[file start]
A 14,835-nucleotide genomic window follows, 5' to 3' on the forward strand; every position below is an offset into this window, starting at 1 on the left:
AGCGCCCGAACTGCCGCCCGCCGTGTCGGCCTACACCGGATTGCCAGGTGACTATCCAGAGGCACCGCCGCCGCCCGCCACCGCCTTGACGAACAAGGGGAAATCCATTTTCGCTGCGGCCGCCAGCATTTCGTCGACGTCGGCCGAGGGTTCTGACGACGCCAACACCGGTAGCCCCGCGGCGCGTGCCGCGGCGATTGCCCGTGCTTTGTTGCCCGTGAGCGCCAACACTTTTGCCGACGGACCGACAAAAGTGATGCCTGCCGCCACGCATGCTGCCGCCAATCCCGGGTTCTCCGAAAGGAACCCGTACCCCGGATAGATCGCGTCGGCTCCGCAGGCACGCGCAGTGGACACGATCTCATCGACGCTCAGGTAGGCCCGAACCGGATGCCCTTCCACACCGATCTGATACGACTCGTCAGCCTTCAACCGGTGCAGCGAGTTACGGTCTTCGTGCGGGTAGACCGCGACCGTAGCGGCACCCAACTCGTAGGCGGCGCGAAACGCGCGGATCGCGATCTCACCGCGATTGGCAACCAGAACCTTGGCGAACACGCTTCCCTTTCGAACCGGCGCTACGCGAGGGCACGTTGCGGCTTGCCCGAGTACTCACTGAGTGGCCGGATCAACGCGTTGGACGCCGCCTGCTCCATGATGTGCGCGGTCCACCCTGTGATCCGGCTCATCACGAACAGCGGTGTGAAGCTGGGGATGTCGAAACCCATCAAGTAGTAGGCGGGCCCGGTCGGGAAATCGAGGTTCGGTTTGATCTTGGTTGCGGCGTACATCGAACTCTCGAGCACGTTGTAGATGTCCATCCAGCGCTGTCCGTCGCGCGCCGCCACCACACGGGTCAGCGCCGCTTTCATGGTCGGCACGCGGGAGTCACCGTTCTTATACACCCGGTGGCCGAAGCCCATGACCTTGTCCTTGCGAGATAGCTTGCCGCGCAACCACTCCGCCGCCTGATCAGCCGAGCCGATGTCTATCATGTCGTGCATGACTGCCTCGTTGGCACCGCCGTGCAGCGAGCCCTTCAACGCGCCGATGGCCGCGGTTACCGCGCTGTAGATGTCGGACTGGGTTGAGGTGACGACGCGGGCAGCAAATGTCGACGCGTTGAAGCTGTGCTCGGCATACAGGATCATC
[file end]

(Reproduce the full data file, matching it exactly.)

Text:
A 14,835-nucleotide genomic window follows, 5' to 3' on the forward strand; every position below is an offset into this window, starting at 1 on the left:
AGCGCCCGAACTGCCGCCCGCCGTGTCGGCCTACACCGGATTGCCAGGTGACTATCCAGAGGCACCGCCGCCGCCCGCCACCGCCTTGACGAACAAGGGGAAATCCATTTTCGCTGCGGCCGCCAGCATTTCGTCGACGTCGGCCGAGGGTTCTGACGACGCCAACACCGGTAGCCCCGCGGCGCGTGCCGCGGCGATTGCCCGTGCTTTGTTGCCCGTGAGCGCCAACACTTTTGCCGACGGACCGACAAAAGTGATGCCTGCCGCCACGCATGCTGCCGCCAATCCCGGGTTCTCCGAAAGGAACCCGTACCCCGGATAGATCGCGTCGGCTCCGCAGGCACGCGCAGTGGACACGATCTCATCGACGCTCAGGTAGGCCCGAACCGGATGCCCTTCCACACCGATCTGATACGACTCGTCAGCCTTCAACCGGTGCAGCGAGTTACGGTCTTCGTGCGGGTAGACCGCGACCGTAGCGGCACCCAACTCGTAGGCGGCGCGAAACGCGCGGATCGCGATCTCACCGCGATTGGCAACCAGAACCTTGGCGAACACGCTTCCCTTTCGAACCGGCGCTACGCGAGGGCACGTTGCGGCTTGCCCGAGTACTCACTGAGTGGCCGGATCAACGCGTTGGACGCCGCCTGCTCCATGATGTGCGCGGTCCACCCTGTGATCCGGCTCATCACGAACAGCGGTGTGAAGCTGGGGATGTCGAAACCCATCAAGTAGTAGGCGGGCCCGGTCGGGAAATCGAGGTTCGGTTTGATCTTGGTTGCGGCGTACATCGAACTCTCGAGCACGTTGTAGATGTCCATCCAGCGCTGTCCGTCGCGCGCCGCCACCACACGGGTCAGCGCCGCTTTCATGGTCGGCACGCGGGAGTCACCGTTCTTATACACCCGGTGGCCGAAGCCCATGACCTTGTCCTTGCGAGATAGCTTGCCGCGCAACCACTCCGCCGCCTGATCAGCCGAGCCGATGTCTATCATGTCGTGCATGACTGCCTCGTTGGCACCGCCGTGCAGCGAGCCCTTCAACGCGCCGATGGCCGCGGTTACCGCGCTGTAGATGTCGGACTGGGTTGAGGTGACGACGCGGGCAGCAAATGTCGACGCGTTGAAGCTGTGCTCGGCATACAGGATCATC